David Reynolds’ devastation over his Bathurst 1000 heartbreak has been dealt a fresh blow after criticism from Erebus Motorsport chief executive Barry Ryan.
Reynolds was in the running to be the first back-to-back winner in 10 years after leading for much of last Sunday’s race at Mount Panorama.
But his bid to break the drought came to a shuddering halt when cramps and blurred vision left him driving at “50 per cent throttle”.
Craig Lowndes took the lead and Erebus decided to fuel Reynolds with electrolytes at a pit stop for one last-ditch attempt at a win, only for the issues to remain.
The physical limitations were compounded by a penalty handed down after Reynolds’ leg cramped up during the stop and sent the rear wheels spinning.
He tagged out for co-driver Luke Youlden, who brought it home in 13th.
Ryan had already conceded the bid to keep Reynolds going was “the wrong decision”, but eight days later he has laid out a more honest take on the driver’s problems.
“Unfortunately Dave, whatever happened, he got cramps and dehydrated and it’s unlike him,” Ryan told Supercars.com.
“He’s going to have to work on that, we’ll help him with whatever he needs to do to get it right.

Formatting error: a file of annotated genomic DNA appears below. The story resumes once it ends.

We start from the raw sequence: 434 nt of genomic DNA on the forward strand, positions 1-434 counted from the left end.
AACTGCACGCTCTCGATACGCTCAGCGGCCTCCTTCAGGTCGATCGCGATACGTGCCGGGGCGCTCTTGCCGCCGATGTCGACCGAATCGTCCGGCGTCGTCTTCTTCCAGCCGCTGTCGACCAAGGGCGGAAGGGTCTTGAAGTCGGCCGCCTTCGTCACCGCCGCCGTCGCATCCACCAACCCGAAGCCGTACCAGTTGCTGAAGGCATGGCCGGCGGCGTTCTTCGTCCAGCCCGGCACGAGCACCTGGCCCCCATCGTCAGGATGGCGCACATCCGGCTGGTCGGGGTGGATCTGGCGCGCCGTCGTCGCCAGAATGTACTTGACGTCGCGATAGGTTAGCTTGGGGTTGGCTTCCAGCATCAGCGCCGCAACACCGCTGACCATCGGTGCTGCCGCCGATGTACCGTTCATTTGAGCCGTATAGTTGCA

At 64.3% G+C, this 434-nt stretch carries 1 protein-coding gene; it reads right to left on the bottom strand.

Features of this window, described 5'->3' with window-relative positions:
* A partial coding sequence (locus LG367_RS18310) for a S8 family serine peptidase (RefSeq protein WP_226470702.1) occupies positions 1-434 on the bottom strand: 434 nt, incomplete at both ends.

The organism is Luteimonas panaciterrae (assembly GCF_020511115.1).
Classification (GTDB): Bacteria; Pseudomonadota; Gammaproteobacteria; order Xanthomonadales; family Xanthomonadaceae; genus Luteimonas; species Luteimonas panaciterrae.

“The only thing we can put our finger on is his preparation probably wasn’t ideal, there’s a lot of commitments when you’re the past champion.
“He had some late nights and not eating properly and not sleeping properly. We’ve got to look at all of that and why.
“Unfortunately, and he’ll be the first one to admit it, he was the one that let us down. It’s been three years of hard work for all of us and he hasn’t let us down much at all.
“He is gutted, but we’re all behind him, 100 per cent. We’ll just help him do whatever he can to make sure it doesn’t happen again. We’ll go back next year to do the same thing.”
After leaving the car and making his way into the garage, Reynolds revealed he felt symptoms – first mental, then physical – just 15 laps into the race.
Adding that he was “probably 70 per cent fit in qualifying” and woke up 20 per cent worse on Sunday, Reynolds suggested his commitments as the reigning champion contributed to his downfall.
“You psychoanalyse your own performance within an inch of its life,” he told Autosport after the race, still unsure of the exact issue.
“There was nothing wrong with my driving, just something wrong with me. So I need to go to the doctor and figure out what actually happened.
“I think I know what happened, I think I just dehydrated myself. I sweated out everything I had.
“I’m notoriously bad at drinking while I’m in the car. I never do it, because I’ve never needed to. I’ve never felt those signs on dehydration.
“I’ll go see someone and be better prepared. That’s all I can do. Knowing the signs is the first thing.
“I’ve never failed physically like that, I’ve never had anything like that happen in my life. I’ve never had a cramp running, cycling, racing. It just came out of nowhere.”